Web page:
The sky was burning with stars and the air was well past freezing. He slipped on his hat, his gloves, so when they hugged goodbye she could not feel him and it was like he was already gone. Then he turned and walked down the driveway, back to the car. It reversed and then straightened out onto the road. She watched him steady himself. He raised a hand to her and she raised one in return. Then he drove down the street, turned left and gently slipped out of the street.

Julie did not notice the snow until after the car had gone. It fell gently at first and then with more speed. She looked at all the Christmas trees gathered in the driveways and closed her eyes; she imagined them all gathered together and dumped in just a few days time; maybe even tomorrow. The snow gathered and blew with more force, sweeping inside the house and over her skin. She turned and walked inside, closing the door, but not removing her coat.

Instead, she walked to the back door and out into the garden. The fireworks were long gone now and most of the street was sleeping. The sky was awash with snow now, the moon unseen. She looked away from it all, so she could be face to face with the magnolia tree. Slowly, taking no notice of the cold, she unhooked the decorations, unravelled the lights. She worked carefully, so as not to break any of the branches, or snap even a twig. The snow gathered around her, almost alive, as she worked; all the while saying Bobby’s name, sometimes out loud, sometimes under her breath.

When the tree was bare she reached forward. She peeled off her gloves and loosened the buttons on her coat. Julie put her palms onto the tree, and then edged closer, letting her body press against it. It was all still his skin; it held her, even soothed the red patches where Mark’s stubble had scratched her neck. There was no judgements now, no guilt. She held it closer, the snow enveloping her, feeling happiness and feeling sorrow. She stayed there for as long as she could; thinking about the past, the future. Then, as the snow subsided, she drew away and walked slowly to the door. The decorations had been carried away, the lights tangled against the fence. But the tree still stood. She looked at it one final time and then walked away, the house warm but cooling and impossibly empty once more. She sat in the chair, watching the tree sway and the stars burn. Then she closed her eyes, the night over and the new morning growing outside. There was only the future left and she fell to sleep with a tired smile on her lips, something decided, something overcome.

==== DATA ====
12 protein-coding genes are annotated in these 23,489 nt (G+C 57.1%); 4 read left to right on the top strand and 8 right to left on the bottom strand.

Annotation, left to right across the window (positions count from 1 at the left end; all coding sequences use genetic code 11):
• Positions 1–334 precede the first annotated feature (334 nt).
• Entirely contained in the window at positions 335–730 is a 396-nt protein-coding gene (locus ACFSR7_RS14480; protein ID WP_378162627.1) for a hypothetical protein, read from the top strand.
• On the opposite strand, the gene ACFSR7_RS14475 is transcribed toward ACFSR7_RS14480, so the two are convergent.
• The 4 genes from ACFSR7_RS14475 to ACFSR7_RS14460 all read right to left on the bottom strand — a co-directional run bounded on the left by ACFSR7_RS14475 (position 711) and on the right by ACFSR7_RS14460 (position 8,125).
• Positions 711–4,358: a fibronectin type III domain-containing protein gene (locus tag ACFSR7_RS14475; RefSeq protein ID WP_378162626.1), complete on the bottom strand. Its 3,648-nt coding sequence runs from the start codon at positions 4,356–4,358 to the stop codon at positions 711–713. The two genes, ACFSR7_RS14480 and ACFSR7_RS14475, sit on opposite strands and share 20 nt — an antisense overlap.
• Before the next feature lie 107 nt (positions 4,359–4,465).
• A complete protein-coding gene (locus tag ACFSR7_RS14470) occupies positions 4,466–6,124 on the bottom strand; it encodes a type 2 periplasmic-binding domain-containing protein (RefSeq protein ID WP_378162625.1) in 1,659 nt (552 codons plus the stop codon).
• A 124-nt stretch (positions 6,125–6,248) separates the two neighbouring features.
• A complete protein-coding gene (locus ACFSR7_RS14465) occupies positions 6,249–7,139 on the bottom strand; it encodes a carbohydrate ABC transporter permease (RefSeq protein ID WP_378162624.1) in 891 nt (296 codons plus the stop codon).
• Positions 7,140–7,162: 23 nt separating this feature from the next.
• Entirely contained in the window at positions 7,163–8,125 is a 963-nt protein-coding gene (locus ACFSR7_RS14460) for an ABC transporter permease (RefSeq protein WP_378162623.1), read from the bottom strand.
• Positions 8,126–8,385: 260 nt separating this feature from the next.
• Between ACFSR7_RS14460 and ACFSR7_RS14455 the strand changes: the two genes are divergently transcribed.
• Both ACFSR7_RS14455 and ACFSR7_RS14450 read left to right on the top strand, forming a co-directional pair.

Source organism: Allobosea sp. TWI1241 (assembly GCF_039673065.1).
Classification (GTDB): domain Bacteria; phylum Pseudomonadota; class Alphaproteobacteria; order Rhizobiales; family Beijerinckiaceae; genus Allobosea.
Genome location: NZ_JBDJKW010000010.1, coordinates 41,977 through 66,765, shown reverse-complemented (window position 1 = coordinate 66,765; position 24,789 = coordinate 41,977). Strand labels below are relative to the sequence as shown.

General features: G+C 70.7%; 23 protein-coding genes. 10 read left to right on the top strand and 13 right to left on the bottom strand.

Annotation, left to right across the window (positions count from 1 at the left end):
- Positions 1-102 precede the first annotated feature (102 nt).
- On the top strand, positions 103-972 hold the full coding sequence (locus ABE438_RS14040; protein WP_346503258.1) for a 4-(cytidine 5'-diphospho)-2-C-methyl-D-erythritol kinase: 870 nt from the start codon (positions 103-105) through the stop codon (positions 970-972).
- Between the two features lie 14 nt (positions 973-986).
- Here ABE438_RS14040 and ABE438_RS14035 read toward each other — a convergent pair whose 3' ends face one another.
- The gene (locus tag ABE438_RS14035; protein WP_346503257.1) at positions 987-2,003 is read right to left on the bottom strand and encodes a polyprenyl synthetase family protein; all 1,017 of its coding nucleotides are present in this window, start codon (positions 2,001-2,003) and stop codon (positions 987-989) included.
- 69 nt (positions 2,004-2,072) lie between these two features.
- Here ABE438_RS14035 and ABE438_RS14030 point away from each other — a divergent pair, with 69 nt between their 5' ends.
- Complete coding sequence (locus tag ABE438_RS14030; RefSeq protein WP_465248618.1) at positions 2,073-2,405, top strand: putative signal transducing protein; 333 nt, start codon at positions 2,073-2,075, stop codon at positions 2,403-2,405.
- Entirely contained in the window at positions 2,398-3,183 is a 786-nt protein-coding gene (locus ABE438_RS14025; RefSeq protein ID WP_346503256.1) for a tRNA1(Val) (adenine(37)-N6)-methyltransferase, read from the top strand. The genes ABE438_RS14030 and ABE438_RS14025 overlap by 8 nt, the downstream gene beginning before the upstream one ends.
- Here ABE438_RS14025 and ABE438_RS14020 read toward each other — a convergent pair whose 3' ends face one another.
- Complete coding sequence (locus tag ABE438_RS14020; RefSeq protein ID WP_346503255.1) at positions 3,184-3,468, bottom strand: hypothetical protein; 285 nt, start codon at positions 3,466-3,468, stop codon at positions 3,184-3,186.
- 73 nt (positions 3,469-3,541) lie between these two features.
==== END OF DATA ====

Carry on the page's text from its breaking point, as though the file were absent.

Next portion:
© Chris Castle June 2012